This set delivers just what we expect from a 1970s oddball set. Sepia-toned pre-WWI photo? Paper stock normally used for school diplomas? Non-standard dimensions? Nebulous checklist that maybe isn't a checklist at all? Yes! All of these are yours.
"Frank Chance the future HOF first baseman" became "Frank Chance the future HOF player-manager" in 1905 at age 28, still in the prime of his sharp-hitting, fast-running career. (As noted in an earlier Tinker-Evers-Chance post, he led the NL in steals twice as a first baseman, not a common accomplishment.)
Chicago already fielded a great roster in 1905--their record stood at 37-28 when he took over--but Chance upped team performance enough to capture 4 NL pennants and 3 World Series in the next five years, including their most recent championship in 1908. Hard to imagine a manager under 30 helming a team these days, let alone coming out on top.
Frank Chance puts me in a bind because Classic checklisted their 1st series from #1 to #30 on card backs without distinguishing his #5 from his #18. So which do I buy?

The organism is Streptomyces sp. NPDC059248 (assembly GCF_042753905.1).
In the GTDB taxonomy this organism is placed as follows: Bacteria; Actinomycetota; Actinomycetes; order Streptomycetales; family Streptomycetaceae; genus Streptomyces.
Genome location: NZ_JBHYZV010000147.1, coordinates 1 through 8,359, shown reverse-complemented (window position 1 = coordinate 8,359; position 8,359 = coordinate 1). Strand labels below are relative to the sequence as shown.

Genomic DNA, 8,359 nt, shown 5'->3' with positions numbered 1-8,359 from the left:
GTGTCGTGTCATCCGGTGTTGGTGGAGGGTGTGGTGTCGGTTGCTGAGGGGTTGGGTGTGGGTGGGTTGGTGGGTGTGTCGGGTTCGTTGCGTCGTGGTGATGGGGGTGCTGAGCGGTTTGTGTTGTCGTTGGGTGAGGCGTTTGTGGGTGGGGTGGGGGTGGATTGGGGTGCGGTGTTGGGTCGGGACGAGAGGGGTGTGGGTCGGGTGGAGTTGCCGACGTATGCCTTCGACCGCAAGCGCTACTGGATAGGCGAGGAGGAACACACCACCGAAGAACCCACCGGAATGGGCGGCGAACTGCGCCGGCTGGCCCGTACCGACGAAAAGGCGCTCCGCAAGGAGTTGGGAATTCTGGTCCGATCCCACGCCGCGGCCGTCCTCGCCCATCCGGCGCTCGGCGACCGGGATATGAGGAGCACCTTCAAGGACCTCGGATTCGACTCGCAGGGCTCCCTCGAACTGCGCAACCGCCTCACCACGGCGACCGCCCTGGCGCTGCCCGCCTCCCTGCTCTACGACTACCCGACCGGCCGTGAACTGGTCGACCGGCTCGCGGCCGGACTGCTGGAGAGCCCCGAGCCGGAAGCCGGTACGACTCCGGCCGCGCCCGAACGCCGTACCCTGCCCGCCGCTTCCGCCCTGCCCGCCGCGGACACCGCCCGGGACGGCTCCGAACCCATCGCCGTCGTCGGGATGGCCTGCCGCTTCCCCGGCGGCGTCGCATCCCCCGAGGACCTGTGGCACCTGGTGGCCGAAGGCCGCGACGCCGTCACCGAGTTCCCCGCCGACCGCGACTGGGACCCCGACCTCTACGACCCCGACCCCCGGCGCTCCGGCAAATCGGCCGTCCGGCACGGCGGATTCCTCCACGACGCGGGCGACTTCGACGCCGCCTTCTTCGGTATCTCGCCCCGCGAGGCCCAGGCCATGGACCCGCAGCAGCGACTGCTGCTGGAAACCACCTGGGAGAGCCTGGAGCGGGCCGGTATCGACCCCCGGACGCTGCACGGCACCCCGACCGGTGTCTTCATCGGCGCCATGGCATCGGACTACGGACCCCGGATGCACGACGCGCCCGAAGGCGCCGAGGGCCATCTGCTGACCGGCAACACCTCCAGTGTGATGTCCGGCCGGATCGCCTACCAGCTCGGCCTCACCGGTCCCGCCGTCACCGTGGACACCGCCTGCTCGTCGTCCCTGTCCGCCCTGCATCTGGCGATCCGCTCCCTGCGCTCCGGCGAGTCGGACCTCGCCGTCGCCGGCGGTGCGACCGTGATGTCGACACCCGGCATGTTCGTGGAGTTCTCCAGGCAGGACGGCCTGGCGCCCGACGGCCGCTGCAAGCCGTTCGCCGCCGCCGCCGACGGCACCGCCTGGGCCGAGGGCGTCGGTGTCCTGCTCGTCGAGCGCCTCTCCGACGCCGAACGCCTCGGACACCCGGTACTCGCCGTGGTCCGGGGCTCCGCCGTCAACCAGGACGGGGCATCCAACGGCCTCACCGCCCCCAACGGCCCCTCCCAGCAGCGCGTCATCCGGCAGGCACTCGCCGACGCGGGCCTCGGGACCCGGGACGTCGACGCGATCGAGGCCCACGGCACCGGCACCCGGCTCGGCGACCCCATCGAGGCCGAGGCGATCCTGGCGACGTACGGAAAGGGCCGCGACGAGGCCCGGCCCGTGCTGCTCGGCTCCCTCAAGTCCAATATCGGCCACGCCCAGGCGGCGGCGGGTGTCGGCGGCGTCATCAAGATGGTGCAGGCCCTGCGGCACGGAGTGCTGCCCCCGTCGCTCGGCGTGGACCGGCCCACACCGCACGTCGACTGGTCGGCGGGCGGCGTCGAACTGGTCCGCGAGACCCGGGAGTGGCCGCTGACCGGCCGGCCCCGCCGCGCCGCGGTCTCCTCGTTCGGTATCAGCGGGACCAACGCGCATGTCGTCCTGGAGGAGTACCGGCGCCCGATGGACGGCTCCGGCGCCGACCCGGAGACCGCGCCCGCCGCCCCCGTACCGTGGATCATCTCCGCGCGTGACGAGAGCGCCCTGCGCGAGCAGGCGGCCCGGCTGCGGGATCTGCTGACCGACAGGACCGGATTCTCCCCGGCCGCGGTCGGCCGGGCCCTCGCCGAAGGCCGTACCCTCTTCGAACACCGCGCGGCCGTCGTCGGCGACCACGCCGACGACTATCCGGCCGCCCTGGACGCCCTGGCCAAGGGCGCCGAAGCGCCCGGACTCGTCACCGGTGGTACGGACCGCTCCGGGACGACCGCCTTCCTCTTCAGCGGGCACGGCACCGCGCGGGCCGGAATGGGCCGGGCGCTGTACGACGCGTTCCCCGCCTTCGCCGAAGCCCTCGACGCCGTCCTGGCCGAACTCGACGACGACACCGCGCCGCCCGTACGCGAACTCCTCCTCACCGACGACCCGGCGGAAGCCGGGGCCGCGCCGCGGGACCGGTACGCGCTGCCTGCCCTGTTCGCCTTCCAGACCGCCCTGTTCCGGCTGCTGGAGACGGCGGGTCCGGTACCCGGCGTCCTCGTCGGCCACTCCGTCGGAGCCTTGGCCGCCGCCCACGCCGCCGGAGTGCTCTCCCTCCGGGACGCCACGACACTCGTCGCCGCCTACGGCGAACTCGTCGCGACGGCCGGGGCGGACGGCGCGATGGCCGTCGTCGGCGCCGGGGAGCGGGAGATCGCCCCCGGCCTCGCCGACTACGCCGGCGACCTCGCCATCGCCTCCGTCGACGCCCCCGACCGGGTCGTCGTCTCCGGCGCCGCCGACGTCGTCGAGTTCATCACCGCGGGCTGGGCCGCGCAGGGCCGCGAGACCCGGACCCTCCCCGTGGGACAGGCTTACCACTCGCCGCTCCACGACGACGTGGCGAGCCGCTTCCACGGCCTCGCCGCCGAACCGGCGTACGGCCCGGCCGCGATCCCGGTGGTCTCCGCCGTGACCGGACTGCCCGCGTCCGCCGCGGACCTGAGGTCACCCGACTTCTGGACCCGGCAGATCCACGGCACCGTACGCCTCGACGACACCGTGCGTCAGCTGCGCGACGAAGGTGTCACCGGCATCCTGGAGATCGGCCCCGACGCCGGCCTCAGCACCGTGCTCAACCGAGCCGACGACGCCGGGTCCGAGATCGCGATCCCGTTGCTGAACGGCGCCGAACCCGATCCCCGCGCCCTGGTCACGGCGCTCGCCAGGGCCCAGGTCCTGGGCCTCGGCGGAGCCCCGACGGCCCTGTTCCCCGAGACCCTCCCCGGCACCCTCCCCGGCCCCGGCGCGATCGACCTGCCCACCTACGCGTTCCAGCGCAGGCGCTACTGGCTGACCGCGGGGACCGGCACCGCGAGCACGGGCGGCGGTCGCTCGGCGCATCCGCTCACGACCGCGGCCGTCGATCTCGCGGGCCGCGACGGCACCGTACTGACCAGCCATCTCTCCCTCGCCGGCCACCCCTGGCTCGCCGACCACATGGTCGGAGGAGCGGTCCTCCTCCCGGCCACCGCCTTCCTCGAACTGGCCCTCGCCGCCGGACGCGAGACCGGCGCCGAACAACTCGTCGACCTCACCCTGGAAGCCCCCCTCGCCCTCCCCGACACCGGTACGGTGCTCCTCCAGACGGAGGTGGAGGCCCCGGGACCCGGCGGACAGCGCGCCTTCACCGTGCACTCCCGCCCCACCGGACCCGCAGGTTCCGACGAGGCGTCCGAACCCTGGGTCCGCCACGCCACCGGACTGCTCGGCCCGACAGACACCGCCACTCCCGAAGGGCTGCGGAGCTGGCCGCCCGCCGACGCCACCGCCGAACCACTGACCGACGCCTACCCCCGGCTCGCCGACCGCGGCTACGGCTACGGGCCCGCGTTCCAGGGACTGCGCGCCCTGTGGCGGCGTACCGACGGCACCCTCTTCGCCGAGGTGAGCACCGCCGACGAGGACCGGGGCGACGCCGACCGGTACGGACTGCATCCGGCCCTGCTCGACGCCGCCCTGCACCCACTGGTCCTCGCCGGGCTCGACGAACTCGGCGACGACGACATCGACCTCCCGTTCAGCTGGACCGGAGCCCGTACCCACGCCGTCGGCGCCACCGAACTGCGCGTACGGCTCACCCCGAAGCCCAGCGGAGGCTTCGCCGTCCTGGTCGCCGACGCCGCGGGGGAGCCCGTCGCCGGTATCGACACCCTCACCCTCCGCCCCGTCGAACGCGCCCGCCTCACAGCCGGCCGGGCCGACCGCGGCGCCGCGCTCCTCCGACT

Thanks to a reasonable asking price, I solved this problem by buying both. There will probably never be a way to tell them apart, so delineating "which is the real #5" remains a philosophical question each collector must ask of themselves.
Classic Cards look about 20% larger than typical Topps, being 3/4" longer and 1/2" wider, and won't fit into 9-card pages. According to the Sports Collectors Digest, Classic itself changed size after Series 1, slimming by a quarter-inch for Series 2-4. They also dropped checklist-style numbering, marking them just 2nd Series, 3rd Series, or 4th Series. (All four series were 30 cards each, 120 in all.)
Value: Bought these for $5 each on eBay, about what I expect for little-known 70s oddballs. It was the first time I'd seen #5 available separately, but sets show up occasionally elsewhere.
Fakes / reprints: This set's already a reprint of sorts. I don't know of any others made by fans or fakers.
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